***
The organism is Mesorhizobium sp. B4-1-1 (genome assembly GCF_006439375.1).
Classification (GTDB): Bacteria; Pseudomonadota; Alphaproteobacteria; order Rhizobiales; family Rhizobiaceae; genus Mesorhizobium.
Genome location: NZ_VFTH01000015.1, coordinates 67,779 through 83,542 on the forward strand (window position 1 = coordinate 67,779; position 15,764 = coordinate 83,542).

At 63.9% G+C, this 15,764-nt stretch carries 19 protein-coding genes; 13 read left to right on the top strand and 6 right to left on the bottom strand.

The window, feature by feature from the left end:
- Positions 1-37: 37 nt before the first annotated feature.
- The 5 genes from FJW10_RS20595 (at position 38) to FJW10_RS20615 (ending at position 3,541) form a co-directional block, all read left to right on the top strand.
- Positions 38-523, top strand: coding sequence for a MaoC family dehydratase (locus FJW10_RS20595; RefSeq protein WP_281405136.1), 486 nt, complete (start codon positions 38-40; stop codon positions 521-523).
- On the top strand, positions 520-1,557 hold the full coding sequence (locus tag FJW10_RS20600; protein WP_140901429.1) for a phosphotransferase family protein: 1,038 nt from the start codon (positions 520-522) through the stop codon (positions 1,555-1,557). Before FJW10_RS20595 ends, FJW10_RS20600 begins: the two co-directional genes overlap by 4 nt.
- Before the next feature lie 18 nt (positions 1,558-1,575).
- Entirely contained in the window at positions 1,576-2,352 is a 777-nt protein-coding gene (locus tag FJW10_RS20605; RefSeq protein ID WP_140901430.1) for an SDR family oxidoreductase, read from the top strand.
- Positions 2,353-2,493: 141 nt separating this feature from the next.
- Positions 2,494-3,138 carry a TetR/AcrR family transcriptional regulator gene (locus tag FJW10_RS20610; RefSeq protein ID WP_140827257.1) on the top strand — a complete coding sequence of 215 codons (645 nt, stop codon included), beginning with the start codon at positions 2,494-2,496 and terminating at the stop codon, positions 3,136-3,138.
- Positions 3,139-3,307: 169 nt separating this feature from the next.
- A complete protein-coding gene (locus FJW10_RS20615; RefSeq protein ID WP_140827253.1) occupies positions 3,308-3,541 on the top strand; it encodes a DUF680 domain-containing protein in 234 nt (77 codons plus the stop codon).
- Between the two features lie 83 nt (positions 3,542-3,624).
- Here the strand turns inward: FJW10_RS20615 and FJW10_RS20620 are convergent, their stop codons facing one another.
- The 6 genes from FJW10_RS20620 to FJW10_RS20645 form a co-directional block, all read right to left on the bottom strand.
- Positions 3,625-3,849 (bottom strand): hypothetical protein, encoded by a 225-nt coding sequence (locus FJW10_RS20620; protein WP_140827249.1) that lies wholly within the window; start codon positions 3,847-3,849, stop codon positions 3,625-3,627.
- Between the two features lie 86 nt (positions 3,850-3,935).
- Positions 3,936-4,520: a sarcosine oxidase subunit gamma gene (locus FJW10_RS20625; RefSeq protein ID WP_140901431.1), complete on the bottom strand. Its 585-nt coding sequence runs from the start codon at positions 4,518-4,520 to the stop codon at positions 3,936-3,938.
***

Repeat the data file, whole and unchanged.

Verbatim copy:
The organism is Mesorhizobium sp. B4-1-1 (genome assembly GCF_006439375.1).
Classification (GTDB): Bacteria; Pseudomonadota; Alphaproteobacteria; order Rhizobiales; family Rhizobiaceae; genus Mesorhizobium.
Genome location: NZ_VFTH01000015.1, coordinates 67,779 through 83,542 on the forward strand (window position 1 = coordinate 67,779; position 15,764 = coordinate 83,542).

At 63.9% G+C, this 15,764-nt stretch carries 19 protein-coding genes; 13 read left to right on the top strand and 6 right to left on the bottom strand.

The window, feature by feature from the left end:
- Positions 1-37: 37 nt before the first annotated feature.
- The 5 genes from FJW10_RS20595 (at position 38) to FJW10_RS20615 (ending at position 3,541) form a co-directional block, all read left to right on the top strand.
- Positions 38-523, top strand: coding sequence for a MaoC family dehydratase (locus FJW10_RS20595; RefSeq protein WP_281405136.1), 486 nt, complete (start codon positions 38-40; stop codon positions 521-523).
- On the top strand, positions 520-1,557 hold the full coding sequence (locus tag FJW10_RS20600; protein WP_140901429.1) for a phosphotransferase family protein: 1,038 nt from the start codon (positions 520-522) through the stop codon (positions 1,555-1,557). Before FJW10_RS20595 ends, FJW10_RS20600 begins: the two co-directional genes overlap by 4 nt.
- Before the next feature lie 18 nt (positions 1,558-1,575).
- Entirely contained in the window at positions 1,576-2,352 is a 777-nt protein-coding gene (locus tag FJW10_RS20605; RefSeq protein ID WP_140901430.1) for an SDR family oxidoreductase, read from the top strand.
- Positions 2,353-2,493: 141 nt separating this feature from the next.
- Positions 2,494-3,138 carry a TetR/AcrR family transcriptional regulator gene (locus tag FJW10_RS20610; RefSeq protein ID WP_140827257.1) on the top strand — a complete coding sequence of 215 codons (645 nt, stop codon included), beginning with the start codon at positions 2,494-2,496 and terminating at the stop codon, positions 3,136-3,138.
- Positions 3,139-3,307: 169 nt separating this feature from the next.
- A complete protein-coding gene (locus FJW10_RS20615; RefSeq protein ID WP_140827253.1) occupies positions 3,308-3,541 on the top strand; it encodes a DUF680 domain-containing protein in 234 nt (77 codons plus the stop codon).
- Between the two features lie 83 nt (positions 3,542-3,624).
- Here the strand turns inward: FJW10_RS20615 and FJW10_RS20620 are convergent, their stop codons facing one another.
- The 6 genes from FJW10_RS20620 to FJW10_RS20645 form a co-directional block, all read right to left on the bottom strand.
- Positions 3,625-3,849 (bottom strand): hypothetical protein, encoded by a 225-nt coding sequence (locus FJW10_RS20620; protein WP_140827249.1) that lies wholly within the window; start codon positions 3,847-3,849, stop codon positions 3,625-3,627.
- Between the two features lie 86 nt (positions 3,850-3,935).
- Positions 3,936-4,520: a sarcosine oxidase subunit gamma gene (locus FJW10_RS20625; RefSeq protein ID WP_140901431.1), complete on the bottom strand. Its 585-nt coding sequence runs from the start codon at positions 4,518-4,520 to the stop codon at positions 3,936-3,938.